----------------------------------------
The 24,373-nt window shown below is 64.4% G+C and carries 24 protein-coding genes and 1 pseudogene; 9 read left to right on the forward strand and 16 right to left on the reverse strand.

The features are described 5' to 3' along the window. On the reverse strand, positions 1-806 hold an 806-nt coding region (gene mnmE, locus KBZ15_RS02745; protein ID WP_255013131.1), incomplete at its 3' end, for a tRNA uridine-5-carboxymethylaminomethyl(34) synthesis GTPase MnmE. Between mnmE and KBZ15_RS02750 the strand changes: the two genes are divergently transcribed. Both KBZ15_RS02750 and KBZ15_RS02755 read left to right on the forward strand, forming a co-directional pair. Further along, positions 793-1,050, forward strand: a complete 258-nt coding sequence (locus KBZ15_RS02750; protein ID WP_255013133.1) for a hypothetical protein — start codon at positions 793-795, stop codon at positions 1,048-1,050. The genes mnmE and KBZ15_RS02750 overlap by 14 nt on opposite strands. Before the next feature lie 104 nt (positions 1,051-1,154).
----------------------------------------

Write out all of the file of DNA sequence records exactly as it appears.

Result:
The 24,373-nt window shown below is 64.4% G+C and carries 24 protein-coding genes and 1 pseudogene; 9 read left to right on the forward strand and 16 right to left on the reverse strand.

The features are described 5' to 3' along the window. On the reverse strand, positions 1-806 hold an 806-nt coding region (gene mnmE, locus KBZ15_RS02745; protein ID WP_255013131.1), incomplete at its 3' end, for a tRNA uridine-5-carboxymethylaminomethyl(34) synthesis GTPase MnmE. Between mnmE and KBZ15_RS02750 the strand changes: the two genes are divergently transcribed. Both KBZ15_RS02750 and KBZ15_RS02755 read left to right on the forward strand, forming a co-directional pair. Further along, positions 793-1,050, forward strand: a complete 258-nt coding sequence (locus KBZ15_RS02750; protein ID WP_255013133.1) for a hypothetical protein — start codon at positions 793-795, stop codon at positions 1,048-1,050. The genes mnmE and KBZ15_RS02750 overlap by 14 nt on opposite strands. Before the next feature lie 104 nt (positions 1,051-1,154).